Connie: That’s what I was going to say. I feel like it’s kind of like a personal organization. We know some of the people, we’ve been down there, and it’s not like we’re donating to an organization that’s so huge. 

Jeff: You can see the benefits of a donation. Trying to conserve the Amazon, it’s a huge problem.But I feel like Amazon Conservation is trying to identify areas where they can effect change.. They’re getting partners who can donate, partners who can help with research, partners on the ground. I think they’re doing a good job. 

Why is continued support important for conservation efforts and ongoing, local projects in the Amazon?

Jeff: I mean, serving the Amazon is a long-term proposition. You can’t expect to go in for one, three, five years. Five years maybe you can get things going in an area, but you have to be in for the long term. That’s been a core belief of Amazon Conservation, to be there for the long term. In certain areas, like a new area in Peru,  you can’t just drop in and start working in an area. You have to build trust, and that takes years. But once you get trust, that trust can filter through to different areas and you get a reputation of trying to do good work and doing the things that you say. Gaining and building trust with communities makes all the difference.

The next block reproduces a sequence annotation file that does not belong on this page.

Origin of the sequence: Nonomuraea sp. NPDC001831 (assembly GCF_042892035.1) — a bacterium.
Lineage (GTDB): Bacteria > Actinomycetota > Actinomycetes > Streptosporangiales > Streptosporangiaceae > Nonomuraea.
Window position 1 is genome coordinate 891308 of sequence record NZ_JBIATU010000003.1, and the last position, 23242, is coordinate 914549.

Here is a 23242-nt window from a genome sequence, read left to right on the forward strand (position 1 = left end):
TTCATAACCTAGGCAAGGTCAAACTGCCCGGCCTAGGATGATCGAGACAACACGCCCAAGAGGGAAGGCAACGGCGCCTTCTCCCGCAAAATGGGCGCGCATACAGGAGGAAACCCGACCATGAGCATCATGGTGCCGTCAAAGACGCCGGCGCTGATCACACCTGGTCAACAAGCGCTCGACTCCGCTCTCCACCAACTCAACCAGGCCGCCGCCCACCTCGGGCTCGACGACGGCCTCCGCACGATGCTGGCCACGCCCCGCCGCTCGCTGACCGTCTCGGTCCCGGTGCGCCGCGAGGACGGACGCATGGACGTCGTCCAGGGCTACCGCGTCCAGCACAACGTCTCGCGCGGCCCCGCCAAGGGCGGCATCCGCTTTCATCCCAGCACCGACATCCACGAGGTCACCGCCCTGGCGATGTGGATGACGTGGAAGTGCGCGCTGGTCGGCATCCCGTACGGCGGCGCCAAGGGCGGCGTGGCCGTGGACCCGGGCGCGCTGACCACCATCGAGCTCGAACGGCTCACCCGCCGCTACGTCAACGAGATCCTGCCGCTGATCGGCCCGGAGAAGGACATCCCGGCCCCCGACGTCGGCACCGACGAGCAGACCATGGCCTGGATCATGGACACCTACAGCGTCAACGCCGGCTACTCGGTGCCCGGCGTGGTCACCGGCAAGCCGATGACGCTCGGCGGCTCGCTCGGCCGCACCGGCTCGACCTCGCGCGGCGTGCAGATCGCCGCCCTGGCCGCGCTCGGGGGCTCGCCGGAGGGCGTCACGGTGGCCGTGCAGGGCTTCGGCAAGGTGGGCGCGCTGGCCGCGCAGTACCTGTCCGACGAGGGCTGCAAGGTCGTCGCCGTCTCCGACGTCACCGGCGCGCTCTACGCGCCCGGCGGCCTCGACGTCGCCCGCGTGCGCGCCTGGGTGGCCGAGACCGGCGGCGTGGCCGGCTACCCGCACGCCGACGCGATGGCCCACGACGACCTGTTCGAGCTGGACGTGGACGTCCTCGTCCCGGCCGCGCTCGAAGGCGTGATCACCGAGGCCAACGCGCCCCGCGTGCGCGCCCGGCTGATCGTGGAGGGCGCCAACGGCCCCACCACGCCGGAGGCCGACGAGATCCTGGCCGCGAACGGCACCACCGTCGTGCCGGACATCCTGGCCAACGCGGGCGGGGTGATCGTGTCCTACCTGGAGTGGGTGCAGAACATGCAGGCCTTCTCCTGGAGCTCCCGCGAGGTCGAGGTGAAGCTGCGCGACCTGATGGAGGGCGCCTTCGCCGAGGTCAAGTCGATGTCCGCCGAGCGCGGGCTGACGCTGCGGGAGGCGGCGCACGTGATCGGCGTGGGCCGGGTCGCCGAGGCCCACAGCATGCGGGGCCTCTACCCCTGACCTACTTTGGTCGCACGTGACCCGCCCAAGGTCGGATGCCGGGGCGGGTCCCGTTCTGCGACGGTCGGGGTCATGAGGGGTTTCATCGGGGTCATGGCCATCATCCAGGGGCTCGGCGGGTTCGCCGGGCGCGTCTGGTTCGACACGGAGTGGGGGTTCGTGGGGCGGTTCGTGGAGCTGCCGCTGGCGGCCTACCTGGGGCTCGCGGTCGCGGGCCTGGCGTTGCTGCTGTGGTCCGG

Is there something you want to say to someone who wants to get involved and make a difference in the Amazon and/or in general to help fight climate change?

Connie: I would tell people first and foremost how much we feel like a family with Amazon Conservation. I think that if I was a new donor, I would want to reach out to whomever and let them tell me more about it, rather than just your webpage. I think that you guys are responsive to questions from new and even older donors. You guys really know how to stretch a dollar and put it to good use.